The conservation roofing project at McKee Irish Army Barracks Dublin attracted a huge amount of interest across Ireland. The architectural heritage building was designed by Lt Col. J.F. Marsh (The Royal Engineer’s department). The original architects have been named as Thomas Edmund Hudman and Robert Martin Barklie. Opened in 1888 the scale of the building is awe inspiring. The original barracks building (formerly Grangegorman / Marlborough Barracks) took 4 years to complete, at a cost of 80 thousand pounds and had capacity to house a phenomenal 862 NCOs, men and their horses. Built by the British Army it was later transferred to the ownership of the Irish Defence Force.
Interesting Fact – LBS supplied 124,000 new Dreadnought clay roof tiles on time to complete this project!
The original roof on this prestigious Irish heritage building used a naturally pigmented single camber clay tile that was typical of tiles manufactured in the late nineteenth, early twentieth century in the UK. To have used artificially coloured or stained clay tiles for the re-roof would have been a disservice to the rich architectural heritage of this building, and as such, the architect chose to use naturally fired Dreadnought Country Brown clay tiles.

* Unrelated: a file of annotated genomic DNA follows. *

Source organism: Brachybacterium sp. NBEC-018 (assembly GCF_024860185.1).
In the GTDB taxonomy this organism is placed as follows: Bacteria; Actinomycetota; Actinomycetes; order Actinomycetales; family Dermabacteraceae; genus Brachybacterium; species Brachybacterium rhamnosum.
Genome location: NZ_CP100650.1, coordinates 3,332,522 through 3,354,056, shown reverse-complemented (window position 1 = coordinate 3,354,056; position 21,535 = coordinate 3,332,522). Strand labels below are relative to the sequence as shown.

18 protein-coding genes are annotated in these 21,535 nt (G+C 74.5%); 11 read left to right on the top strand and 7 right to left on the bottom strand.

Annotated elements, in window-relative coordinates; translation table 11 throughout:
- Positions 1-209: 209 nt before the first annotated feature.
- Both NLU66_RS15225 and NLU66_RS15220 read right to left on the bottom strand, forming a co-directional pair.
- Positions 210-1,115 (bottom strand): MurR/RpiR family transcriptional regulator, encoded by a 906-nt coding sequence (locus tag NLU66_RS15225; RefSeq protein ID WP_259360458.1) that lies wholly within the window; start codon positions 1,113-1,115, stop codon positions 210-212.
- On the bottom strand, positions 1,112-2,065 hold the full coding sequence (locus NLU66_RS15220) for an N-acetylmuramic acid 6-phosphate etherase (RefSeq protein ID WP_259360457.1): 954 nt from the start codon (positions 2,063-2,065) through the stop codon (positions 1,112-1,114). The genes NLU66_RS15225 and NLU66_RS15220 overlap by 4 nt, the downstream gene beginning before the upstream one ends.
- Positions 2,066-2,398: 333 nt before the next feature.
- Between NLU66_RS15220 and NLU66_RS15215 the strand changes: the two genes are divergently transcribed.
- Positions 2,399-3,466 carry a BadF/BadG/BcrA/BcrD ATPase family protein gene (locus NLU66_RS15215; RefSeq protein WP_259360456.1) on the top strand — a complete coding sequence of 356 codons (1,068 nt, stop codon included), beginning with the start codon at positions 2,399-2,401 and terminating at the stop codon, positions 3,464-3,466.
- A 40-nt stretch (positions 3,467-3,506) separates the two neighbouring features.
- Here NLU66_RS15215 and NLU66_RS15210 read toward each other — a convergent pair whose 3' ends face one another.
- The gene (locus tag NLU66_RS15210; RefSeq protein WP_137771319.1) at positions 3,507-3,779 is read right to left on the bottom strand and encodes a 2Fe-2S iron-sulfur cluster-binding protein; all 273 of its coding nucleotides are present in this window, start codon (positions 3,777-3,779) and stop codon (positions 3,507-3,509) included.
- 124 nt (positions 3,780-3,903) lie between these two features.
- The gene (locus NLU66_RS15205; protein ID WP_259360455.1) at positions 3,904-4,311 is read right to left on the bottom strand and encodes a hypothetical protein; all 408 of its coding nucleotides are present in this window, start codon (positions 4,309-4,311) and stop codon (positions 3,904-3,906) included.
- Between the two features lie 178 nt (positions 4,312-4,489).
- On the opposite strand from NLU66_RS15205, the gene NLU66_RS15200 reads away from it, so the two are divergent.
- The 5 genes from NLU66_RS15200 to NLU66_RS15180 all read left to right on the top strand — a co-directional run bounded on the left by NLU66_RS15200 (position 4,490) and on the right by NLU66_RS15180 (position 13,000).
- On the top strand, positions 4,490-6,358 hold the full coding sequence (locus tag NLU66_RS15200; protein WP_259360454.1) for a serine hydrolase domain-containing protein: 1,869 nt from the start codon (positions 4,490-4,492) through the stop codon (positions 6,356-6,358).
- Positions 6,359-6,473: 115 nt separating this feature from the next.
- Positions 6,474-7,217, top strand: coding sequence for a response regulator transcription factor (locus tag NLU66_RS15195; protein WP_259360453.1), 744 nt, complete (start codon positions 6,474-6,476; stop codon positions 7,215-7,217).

Dreadnought established in 1805 manufacture clay roof tiles in a traditional way and achieve a wide variety of colours and finishes using only kiln temperature to achieve the desired colour during the firing process. The Country Brown tiles look stunning against a traditional red brick facade.
Architect Eamon McCarney (Taylor Architects – Castlebar). Conservation accredited.
Builder Brian Bourke (Bourke Builders – Ballina) Restoration Roofing Contractors
Bernard McEnroe (Technical Sales LBS)
LBS were available throughout the course of this project for consultation and advice. If you would like to discuss Dreadnought tiles for a project that you are working on please call or find out more about Dreadnought Tiles.